What about a microcontroller chip. What is the generalized for of Ohm's law that charcterized the current it draws versus the voltage?

Bob

CDRIVE

Hauling 10' pipe on a Trek Shift3
May 8, 2012
4,960
I may be wrong because some things come across in print quite differently than they were intended but I can't help but read a sense of disdain in your post. So, before I answer your question please answer this.. Is this a challenge? I'm sure that your prostate is in much better shape than mine but if you're itching for a p!ssing contest I'll be more than glad to oblige you.

Chris

I asked you.. No response posted.

dis·dain   /dɪsˈdeɪn, dɪˈsteɪn/ Show Spelled[dis-deyn, dih-steyn] Show IPA
verb (used with object)
1. to look upon or treat with contempt; despise; scorn.
2. to think unworthy of notice, response, etc.; consider beneath oneself: to disdain replying to an insult.

Yes, as a matter of fact it is a challenge. You cannot characterize an inductor, or a capacitor, or a diode, or a BJT or a MOSFET, or a JFET, or a neon light, or a DIAC or TRIAC or an SCR or any integrated circuit via Ohm's law. If something obeys Ohms law, it can be only one type of component: a resistor. Your statement is ridiculous.
Hint: In V = I R, R is a constant.

Bob

Ridiculous:
Origin: 1540–50; < Late Latin rīdiculōsus laughable, droll, and Latin rīdiculus (adj. derivative of rīdiculum ridicule);

Please show me the post where I insulted you. I did no such thing. I questioned your statement that "all components obey Ohm's law". Your very first post after that came across as combatative.

Bob

See chronology of events above.

Chris

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Laplace

Apr 4, 2010
1,252
And that Generalized Ohm's law (which is not Ohm's law) applies only in the case the voltage is a sine wave of a specific frequency, that is why w (or f) is a part of that equation. How does The inductor obey the generalized Ohm's law in response to a step function? What is the constant R that defines the ratio of the current to voltage in the response to a step function?

"That Generalized Ohm's law (which is not Ohm's law)" BobK still clings to his ancient religion.

"applies only in the case the voltage is a sine wave of a specific frequency" Not a true statement when the circuit analysis is conducted in the complex frequency domain using the complex frequency 's' variable.

"How does the inductor obey the generalized Ohm's law in response to a step function?"
Ohm's Law for an inductor in the s-domain would be I=E/(sL). In the case where the excitation voltage is a step function of V volts, the unit step in the s-domain is given as 1/s so substitute E=V/s and the current becomes I=V/((s^2)L). Now if you want the current as a function of time, apply the inverse Laplace transform to go from the s-domain to the time domain.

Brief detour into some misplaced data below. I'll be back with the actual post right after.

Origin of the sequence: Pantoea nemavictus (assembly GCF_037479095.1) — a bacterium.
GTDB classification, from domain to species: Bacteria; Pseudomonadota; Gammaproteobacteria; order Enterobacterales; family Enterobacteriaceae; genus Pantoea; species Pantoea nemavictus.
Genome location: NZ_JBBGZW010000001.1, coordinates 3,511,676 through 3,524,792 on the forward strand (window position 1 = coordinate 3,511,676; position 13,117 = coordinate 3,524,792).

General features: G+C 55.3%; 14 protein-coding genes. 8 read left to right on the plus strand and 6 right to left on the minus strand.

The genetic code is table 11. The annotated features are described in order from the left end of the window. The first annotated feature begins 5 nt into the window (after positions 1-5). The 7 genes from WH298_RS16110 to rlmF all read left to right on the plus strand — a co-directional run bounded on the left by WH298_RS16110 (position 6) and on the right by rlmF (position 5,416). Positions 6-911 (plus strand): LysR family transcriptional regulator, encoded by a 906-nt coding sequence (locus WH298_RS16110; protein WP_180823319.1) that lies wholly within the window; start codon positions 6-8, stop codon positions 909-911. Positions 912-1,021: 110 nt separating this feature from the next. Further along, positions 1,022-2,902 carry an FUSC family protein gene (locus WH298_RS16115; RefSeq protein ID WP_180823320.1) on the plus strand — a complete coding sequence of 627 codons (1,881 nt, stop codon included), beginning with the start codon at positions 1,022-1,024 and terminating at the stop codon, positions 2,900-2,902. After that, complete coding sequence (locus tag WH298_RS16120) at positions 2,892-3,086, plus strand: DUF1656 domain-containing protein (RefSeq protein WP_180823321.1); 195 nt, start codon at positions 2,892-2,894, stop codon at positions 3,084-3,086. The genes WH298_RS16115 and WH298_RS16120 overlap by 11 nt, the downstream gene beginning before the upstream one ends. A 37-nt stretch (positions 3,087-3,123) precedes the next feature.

"What is the constant R that defines the ratio of the current to voltage in the response to a step function?"
This is a nonsense question because when all you have is an inductor the constant is L and not R.

CDRIVE

Hauling 10' pipe on a Trek Shift3
May 8, 2012
4,960
Yes, you're correct. I stated at the outset that Bob went out of his way to not merely question my original post but to insult me. So I came out of the starting gate p!ssing fire! You may want to read all of it from the beginning. I gave Bob an opportunity to tell me that his post was something other than what I perceived it to be. He didn't flinch! In fact, he confirmed it.

Personally, I find no pleasure in this kind of ugly banter. If it's going to go down like this then I prefer up close and personal, not on a keyboard.

My apologies to the mods and membership but I will not apologies to Bob. I post here because I enjoy sharing a lifetime of experience, not to send my blood pressure through the roof! I'm livid with Bob because he single handedly destroyed my happy and peaceful relationship with EP.

Chris

Just in case you missed it I not only agreed with you but apologized as well. That said the definition from your link, as it's applied here, is greatly flawed.

An ad hominem (Latin for "to the man"), short for argumentum ad hominem, is an attempt to negate the truth of a claim by pointing out a negative characteristic or unrelated belief of the person supporting it

In what way did I negate the truth? I posted an example of what I taught as Ohms Law For AC Circuits. I didn't invent the term. It was a chapter title in my students text books. The title never surprised me though. The same term was used in my own student text books 46 years ago. If you're assuming that I believe I've lost this argument. You thought wrong.

Chris